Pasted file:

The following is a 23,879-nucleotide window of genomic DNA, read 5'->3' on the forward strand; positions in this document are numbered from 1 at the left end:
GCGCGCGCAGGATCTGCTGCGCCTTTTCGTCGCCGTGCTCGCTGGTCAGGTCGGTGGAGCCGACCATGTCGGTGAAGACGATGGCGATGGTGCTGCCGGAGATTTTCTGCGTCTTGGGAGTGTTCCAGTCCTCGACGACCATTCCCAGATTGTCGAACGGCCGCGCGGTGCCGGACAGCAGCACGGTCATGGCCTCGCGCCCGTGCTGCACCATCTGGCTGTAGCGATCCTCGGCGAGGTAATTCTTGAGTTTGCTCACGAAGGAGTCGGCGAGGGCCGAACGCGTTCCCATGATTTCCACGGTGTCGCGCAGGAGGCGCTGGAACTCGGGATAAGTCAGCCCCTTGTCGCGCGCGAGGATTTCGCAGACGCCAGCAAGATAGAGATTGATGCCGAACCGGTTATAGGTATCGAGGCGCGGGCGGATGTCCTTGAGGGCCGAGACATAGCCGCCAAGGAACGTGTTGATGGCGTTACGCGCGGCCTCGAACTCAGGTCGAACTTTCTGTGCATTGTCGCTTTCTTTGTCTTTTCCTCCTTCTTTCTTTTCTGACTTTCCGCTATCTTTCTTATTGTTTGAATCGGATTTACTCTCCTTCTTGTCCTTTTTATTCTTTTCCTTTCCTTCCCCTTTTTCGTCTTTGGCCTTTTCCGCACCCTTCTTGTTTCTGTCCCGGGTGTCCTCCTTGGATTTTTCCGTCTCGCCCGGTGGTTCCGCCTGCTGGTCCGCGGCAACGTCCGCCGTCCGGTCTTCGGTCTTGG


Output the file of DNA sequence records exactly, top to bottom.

The following is a 23,879-nucleotide window of genomic DNA, read 5'->3' on the forward strand; positions in this document are numbered from 1 at the left end:
GCGCGCGCAGGATCTGCTGCGCCTTTTCGTCGCCGTGCTCGCTGGTCAGGTCGGTGGAGCCGACCATGTCGGTGAAGACGATGGCGATGGTGCTGCCGGAGATTTTCTGCGTCTTGGGAGTGTTCCAGTCCTCGACGACCATTCCCAGATTGTCGAACGGCCGCGCGGTGCCGGACAGCAGCACGGTCATGGCCTCGCGCCCGTGCTGCACCATCTGGCTGTAGCGATCCTCGGCGAGGTAATTCTTGAGTTTGCTCACGAAGGAGTCGGCGAGGGCCGAACGCGTTCCCATGATTTCCACGGTGTCGCGCAGGAGGCGCTGGAACTCGGGATAAGTCAGCCCCTTGTCGCGCGCGAGGATTTCGCAGACGCCAGCAAGATAGAGATTGATGCCGAACCGGTTATAGGTATCGAGGCGCGGGCGGATGTCCTTGAGGGCCGAGACATAGCCGCCAAGGAACGTGTTGATGGCGTTACGCGCGGCCTCGAACTCAGGTCGAACTTTCTGTGCATTGTCGCTTTCTTTGTCTTTTCCTCCTTCTTTCTTTTCTGACTTTCCGCTATCTTTCTTATTGTTTGAATCGGATTTACTCTCCTTCTTGTCCTTTTTATTCTTTTCCTTTCCTTCCCCTTTTTCGTCTTTGGCCTTTTCCGCACCCTTCTTGTTTCTGTCCCGGGTGTCCTCCTTGGATTTTTCCGTCTCGCCCGGTGGTTCCGCCTGCTGGTCCGCGGCAACGTCCGCCGTCCGGTCTTCGGTCTTGG